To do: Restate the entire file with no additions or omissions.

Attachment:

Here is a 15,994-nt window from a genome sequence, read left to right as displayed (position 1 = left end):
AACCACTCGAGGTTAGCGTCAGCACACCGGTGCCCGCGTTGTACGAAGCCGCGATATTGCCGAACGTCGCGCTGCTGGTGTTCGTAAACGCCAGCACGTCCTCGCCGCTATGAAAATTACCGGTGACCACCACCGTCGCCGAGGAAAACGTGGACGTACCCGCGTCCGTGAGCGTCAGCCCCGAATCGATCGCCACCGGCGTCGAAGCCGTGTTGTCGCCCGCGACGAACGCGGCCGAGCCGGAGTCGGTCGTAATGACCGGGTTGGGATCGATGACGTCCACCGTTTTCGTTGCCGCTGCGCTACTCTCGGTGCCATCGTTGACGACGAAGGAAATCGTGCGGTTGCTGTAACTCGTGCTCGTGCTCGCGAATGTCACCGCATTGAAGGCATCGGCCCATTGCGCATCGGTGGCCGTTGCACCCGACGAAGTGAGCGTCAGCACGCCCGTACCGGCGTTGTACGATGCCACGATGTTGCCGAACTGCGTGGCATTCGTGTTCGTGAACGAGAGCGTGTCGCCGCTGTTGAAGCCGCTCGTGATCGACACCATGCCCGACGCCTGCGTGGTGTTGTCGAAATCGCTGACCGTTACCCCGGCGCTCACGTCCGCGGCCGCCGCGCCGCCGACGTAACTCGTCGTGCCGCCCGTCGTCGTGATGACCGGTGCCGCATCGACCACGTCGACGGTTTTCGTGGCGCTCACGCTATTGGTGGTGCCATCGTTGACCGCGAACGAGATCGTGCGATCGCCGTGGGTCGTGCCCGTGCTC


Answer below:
Here is a 15,994-nt window from a genome sequence, read left to right as displayed (position 1 = left end):
AACCACTCGAGGTTAGCGTCAGCACACCGGTGCCCGCGTTGTACGAAGCCGCGATATTGCCGAACGTCGCGCTGCTGGTGTTCGTAAACGCCAGCACGTCCTCGCCGCTATGAAAATTACCGGTGACCACCACCGTCGCCGAGGAAAACGTGGACGTACCCGCGTCCGTGAGCGTCAGCCCCGAATCGATCGCCACCGGCGTCGAAGCCGTGTTGTCGCCCGCGACGAACGCGGCCGAGCCGGAGTCGGTCGTAATGACCGGGTTGGGATCGATGACGTCCACCGTTTTCGTTGCCGCTGCGCTACTCTCGGTGCCATCGTTGACGACGAAGGAAATCGTGCGGTTGCTGTAACTCGTGCTCGTGCTCGCGAATGTCACCGCATTGAAGGCATCGGCCCATTGCGCATCGGTGGCCGTTGCACCCGACGAAGTGAGCGTCAGCACGCCCGTACCGGCGTTGTACGATGCCACGATGTTGCCGAACTGCGTGGCATTCGTGTTCGTGAACGAGAGCGTGTCGCCGCTGTTGAAGCCGCTCGTGATCGACACCATGCCCGACGCCTGCGTGGTGTTGTCGAAATCGCTGACCGTTACCCCGGCGCTCACGTCCGCGGCCGCCGCGCCGCCGACGTAACTCGTCGTGCCGCCCGTCGTCGTGATGACCGGTGCCGCATCGACCACGTCGACGGTTTTCGTGGCGCTCACGCTATTGGTGGTGCCATCGTTGACCGCGAACGAGATCGTGCGATCGCCGTGGGTCGTGCCCGTGCTC